Trainers, fighters, fans, take note. Showing up is half the battle, and Sam Solimon, the Aussie middleweight, re-proved the old adage on Friday night in Germany, as he bettered ex WBA 160 pound champ Felix Sturm, on Sturm’s home turf, by scores of 116-111, 114-113 and 114-113.
The bout continued a theme for the 34-year-old Sturm: decline. The Bosnian-born hitter started off fine, and he sent the 39-year-old Solimon the mat in round two. But the victor, who has proved himself to be a most stubborn soul, persevering even though he has 11 losses, was the busier man in the second half. He proved to the judges he wanted it more, and during stretches when Sturm was on radio silence, in watcher mode, Solimon threw. The more mobile man, Solimon had the busier feet in addition to the busier fists.
For his trouble, it is likely he gets a crack at IBF champ Daniel Geale, who beat Anthony Mundine earlier in the week. Geale is supposed to face the winner of tonight’s eliminator by May...but this is boxing, with rules made to be broken, twisted or ignored to fit the most powerful player, so who the heck knows how it will play out.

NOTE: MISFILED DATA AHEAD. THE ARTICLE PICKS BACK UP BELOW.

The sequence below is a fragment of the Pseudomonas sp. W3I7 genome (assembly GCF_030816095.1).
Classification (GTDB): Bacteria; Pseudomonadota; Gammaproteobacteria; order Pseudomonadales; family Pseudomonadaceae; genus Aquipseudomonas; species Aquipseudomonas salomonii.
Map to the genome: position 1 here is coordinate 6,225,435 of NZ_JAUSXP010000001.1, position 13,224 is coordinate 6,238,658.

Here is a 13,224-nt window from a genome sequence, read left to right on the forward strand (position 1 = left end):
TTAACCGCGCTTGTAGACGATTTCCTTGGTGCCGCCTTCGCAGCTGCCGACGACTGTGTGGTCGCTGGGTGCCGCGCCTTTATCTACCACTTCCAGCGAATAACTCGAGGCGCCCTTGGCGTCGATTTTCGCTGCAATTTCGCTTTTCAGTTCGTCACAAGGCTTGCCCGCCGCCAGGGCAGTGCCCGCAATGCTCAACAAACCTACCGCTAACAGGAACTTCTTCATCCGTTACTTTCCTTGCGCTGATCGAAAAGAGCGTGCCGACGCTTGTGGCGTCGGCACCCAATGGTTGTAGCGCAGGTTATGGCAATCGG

Really, that stuff should be irrelevant for at least a couple days, to let Solimon luxuriate in his win. While he exults, Michael Buffer will be excused if he sulks. The velvet-throated emcee announced Sturm (37-4-2) as the winner, incorrectly, and red-facedly corrected himself, and told the crowd that Solimon (42-11) won.
Another lesson, beyond simply staying with it, keeping on even after you’ve eaten defeat soup too many nights to bear, almost, is that the busier guy wins about 80% or more of the time. Seriously, even if you’re no wizard in the corner, trainers should start and finish by telling their charges to throw more than the other guy, as Solimon did. If it goes to the cards, the busier guy usually gets the nod.
We shall see where it goes for Sturm; he lost to Geale in his last scrap, and had a draw with Martin Murray before beating Sebastian Zbik before the Geale outing.
Solimon won his fourth straight UD12, and sorry to beat the ailing horse, but the man turned pro in 1997. Props to him for the victory is my main takeaway.